Solidarity with Indigenous Peoples

Community land trusts build power through collective land stewardship. Instead of enriching few, community land trusts restructure land as an asset for community-wealth building.

However, on Turtle Island (also known as North America), the land in question has been stolen from Indigenous peoples, who previously stewarded it since time immemorial.

To date, Indigenous rights and sovereignty have not been fulsomely addressed by the community land trust sector. Challenging conversations and actionable commitments to reconciliation and decolonization are long overdue.

As the community land trust sector enters a new stage of growth, we encourage non-Indigenous community land trusts to learn and take creative action to support Indigenous sovereignty.

Indigenous-led Community Land Trusts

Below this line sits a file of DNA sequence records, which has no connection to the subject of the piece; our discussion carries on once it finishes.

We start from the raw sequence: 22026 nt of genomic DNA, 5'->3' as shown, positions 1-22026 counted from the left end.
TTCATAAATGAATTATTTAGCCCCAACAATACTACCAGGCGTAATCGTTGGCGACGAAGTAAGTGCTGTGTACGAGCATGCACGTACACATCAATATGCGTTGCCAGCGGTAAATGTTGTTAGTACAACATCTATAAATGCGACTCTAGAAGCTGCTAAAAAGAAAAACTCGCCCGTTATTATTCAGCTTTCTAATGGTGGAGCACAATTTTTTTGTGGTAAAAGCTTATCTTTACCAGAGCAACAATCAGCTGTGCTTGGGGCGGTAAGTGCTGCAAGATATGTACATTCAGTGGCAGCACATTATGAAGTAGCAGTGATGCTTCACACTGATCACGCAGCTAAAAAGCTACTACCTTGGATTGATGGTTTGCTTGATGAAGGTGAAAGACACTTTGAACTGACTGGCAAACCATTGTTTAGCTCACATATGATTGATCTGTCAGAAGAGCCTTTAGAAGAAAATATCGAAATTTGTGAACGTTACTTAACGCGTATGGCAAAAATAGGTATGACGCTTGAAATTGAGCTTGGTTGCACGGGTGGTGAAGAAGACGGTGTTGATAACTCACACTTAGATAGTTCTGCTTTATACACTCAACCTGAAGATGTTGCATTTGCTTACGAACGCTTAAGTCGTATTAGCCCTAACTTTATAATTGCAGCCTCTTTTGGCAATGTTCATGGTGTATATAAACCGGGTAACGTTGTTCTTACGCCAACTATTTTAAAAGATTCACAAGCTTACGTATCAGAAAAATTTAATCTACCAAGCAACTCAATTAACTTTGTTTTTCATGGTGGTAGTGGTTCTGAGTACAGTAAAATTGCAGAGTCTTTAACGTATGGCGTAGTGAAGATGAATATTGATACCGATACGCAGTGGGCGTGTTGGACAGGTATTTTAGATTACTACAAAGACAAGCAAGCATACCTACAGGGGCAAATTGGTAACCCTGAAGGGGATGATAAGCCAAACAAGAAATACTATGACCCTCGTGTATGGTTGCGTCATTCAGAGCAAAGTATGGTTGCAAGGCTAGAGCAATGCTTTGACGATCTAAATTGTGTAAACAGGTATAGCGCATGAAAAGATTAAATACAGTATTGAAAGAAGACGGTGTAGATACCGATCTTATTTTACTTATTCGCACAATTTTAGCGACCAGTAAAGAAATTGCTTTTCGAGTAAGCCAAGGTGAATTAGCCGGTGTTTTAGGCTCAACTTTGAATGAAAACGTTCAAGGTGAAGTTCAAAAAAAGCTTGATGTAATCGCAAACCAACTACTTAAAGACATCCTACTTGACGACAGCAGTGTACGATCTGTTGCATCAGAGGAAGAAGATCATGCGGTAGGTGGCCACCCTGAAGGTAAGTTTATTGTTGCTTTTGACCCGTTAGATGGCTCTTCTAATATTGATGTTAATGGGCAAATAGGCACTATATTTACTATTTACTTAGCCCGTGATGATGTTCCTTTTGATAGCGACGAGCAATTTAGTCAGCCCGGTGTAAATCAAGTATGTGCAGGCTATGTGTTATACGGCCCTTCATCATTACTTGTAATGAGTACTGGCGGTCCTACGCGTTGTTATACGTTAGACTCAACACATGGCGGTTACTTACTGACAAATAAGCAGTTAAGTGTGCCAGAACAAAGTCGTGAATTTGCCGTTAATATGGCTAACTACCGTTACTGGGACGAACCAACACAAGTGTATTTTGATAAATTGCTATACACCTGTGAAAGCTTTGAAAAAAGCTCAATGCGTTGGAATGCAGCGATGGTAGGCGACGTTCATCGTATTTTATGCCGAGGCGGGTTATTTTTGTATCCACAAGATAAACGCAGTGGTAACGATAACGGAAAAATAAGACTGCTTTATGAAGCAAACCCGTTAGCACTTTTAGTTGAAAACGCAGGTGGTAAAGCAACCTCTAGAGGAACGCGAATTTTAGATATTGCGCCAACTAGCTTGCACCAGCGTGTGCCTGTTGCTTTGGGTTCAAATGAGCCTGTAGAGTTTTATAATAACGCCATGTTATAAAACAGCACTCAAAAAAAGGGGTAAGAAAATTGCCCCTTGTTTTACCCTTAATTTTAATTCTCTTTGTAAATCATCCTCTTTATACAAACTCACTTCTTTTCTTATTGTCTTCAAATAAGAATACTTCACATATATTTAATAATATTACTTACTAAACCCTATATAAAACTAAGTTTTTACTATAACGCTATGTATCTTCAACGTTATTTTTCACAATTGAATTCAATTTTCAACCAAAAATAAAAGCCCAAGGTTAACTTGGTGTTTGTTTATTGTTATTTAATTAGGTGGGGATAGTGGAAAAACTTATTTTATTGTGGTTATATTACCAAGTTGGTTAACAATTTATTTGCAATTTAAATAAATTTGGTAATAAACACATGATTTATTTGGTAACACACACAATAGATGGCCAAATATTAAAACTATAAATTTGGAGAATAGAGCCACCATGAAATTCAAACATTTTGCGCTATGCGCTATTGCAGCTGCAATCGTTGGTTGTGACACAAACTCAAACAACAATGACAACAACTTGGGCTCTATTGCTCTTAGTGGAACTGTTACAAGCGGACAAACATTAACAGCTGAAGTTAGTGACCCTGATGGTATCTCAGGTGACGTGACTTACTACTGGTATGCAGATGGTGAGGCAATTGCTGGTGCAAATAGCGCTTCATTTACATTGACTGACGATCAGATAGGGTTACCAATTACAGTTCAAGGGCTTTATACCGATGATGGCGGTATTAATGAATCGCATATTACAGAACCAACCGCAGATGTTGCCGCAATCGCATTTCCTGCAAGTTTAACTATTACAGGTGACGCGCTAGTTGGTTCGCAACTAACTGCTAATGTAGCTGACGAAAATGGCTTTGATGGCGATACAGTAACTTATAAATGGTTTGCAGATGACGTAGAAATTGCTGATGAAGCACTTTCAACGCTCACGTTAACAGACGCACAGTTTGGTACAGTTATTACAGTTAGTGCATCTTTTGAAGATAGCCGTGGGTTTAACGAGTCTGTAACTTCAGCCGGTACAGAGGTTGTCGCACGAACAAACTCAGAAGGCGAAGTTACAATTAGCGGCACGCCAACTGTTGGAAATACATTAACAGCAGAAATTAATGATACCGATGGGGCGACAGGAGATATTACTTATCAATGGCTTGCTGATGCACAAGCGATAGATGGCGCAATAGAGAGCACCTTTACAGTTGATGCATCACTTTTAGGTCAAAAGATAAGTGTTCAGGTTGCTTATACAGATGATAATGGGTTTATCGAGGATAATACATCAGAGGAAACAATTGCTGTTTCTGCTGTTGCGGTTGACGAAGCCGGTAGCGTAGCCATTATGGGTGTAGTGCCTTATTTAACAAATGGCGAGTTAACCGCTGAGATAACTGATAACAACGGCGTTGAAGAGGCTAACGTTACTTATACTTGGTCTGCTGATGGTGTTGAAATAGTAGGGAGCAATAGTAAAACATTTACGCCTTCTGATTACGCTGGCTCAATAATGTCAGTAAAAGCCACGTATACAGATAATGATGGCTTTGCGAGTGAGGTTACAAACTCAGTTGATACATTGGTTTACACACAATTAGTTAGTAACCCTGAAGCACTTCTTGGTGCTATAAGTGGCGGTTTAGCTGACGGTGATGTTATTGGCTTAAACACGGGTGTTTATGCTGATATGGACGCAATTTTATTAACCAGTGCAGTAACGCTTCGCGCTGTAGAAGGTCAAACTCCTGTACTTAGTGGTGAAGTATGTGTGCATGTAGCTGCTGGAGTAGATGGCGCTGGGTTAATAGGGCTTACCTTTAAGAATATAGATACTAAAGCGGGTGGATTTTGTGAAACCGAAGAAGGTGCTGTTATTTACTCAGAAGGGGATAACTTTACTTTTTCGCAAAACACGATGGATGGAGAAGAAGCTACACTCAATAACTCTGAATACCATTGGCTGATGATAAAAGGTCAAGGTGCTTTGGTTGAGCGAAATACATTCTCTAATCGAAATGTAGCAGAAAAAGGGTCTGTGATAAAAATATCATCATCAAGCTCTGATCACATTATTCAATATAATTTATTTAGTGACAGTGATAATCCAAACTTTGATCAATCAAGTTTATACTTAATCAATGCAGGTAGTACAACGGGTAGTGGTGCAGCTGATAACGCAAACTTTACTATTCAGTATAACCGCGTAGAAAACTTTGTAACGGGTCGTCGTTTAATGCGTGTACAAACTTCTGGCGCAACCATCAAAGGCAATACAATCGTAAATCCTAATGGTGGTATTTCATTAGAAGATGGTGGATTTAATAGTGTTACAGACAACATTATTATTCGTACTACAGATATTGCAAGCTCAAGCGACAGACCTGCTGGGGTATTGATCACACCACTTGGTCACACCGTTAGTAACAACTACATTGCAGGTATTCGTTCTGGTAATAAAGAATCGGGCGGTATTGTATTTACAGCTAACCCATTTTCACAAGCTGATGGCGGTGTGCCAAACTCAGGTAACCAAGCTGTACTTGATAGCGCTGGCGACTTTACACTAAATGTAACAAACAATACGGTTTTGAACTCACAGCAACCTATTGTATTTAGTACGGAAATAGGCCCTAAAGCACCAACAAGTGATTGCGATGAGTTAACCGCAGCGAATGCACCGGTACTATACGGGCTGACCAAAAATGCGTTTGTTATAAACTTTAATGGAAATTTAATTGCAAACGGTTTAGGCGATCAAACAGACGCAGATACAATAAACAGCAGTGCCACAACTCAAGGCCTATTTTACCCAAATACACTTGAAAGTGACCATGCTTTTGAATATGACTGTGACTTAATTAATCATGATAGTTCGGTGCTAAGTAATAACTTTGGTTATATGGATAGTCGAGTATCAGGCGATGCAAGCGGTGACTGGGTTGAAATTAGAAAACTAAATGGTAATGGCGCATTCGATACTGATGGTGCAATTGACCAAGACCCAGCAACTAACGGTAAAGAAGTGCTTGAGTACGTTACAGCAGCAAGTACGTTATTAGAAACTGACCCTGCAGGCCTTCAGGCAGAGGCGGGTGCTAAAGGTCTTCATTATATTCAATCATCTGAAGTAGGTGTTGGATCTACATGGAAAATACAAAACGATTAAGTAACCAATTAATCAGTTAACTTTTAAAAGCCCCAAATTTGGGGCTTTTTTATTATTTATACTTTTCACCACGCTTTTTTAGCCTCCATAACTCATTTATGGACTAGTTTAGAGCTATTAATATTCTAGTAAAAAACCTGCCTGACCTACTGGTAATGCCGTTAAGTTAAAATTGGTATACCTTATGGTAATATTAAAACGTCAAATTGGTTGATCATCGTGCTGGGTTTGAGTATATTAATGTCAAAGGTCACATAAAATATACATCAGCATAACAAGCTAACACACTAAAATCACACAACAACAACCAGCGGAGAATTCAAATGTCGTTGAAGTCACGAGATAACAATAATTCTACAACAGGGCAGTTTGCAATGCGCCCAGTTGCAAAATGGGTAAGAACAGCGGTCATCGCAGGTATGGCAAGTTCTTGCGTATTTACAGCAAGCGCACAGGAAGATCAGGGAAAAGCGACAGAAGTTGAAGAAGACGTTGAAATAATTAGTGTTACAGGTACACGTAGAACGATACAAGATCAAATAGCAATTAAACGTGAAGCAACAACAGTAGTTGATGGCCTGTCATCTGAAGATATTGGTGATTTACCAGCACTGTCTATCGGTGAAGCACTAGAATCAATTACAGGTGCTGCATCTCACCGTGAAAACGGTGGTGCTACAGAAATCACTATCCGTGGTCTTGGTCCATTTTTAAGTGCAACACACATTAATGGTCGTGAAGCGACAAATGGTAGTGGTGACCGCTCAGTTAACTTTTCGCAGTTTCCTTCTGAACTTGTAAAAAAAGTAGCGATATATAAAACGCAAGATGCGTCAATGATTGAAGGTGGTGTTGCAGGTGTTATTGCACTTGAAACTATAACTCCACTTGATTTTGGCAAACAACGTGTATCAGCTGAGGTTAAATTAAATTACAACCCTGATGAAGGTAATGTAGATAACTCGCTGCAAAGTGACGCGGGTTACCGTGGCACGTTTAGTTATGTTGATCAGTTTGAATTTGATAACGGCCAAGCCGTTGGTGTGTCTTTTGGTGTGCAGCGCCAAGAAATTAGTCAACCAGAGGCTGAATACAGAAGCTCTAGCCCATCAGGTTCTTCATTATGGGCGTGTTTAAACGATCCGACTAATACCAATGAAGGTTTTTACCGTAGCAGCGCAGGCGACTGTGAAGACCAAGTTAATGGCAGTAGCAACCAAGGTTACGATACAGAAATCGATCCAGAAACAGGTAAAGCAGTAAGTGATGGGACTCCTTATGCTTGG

While there is a precedent of Indigenous-led environmental land trusts, Indigenous communities are developing community land trust for a variety of aims specifically to each community.

Established 2012, Sogorea Te’ Land Trust is an “urban Indigenous women-led land trust based in the San Francisco Bay Area that facilitates the return of Indigenous land to Indigenous people”

Established in 2020, Dishgamu Humboldt Land Trust is “designed to facilitate the return of Wiyot ancestral lands to Wiyot stewardship, putting land in trust for the purposes of affordable housing creation, workforce development, and environmental and cultural restoration.”

See California’s Wiyot Tribe gets land back and builds foster youth housing

Established in 2018, the Aboriginal Land Trust Society (est. 2018) is part of the Vancouver-based Lu’ma Group of Companies. ALTS acquires and steward land for the purpose of permanently affordable housing development.


The Indigenous Home-Lands initiative at Ecotrust Canada offers support to First Nations partners interested in establishing a CLT within their territories

Suggested Resources

Learning about the Land

Building Respectful Relationships

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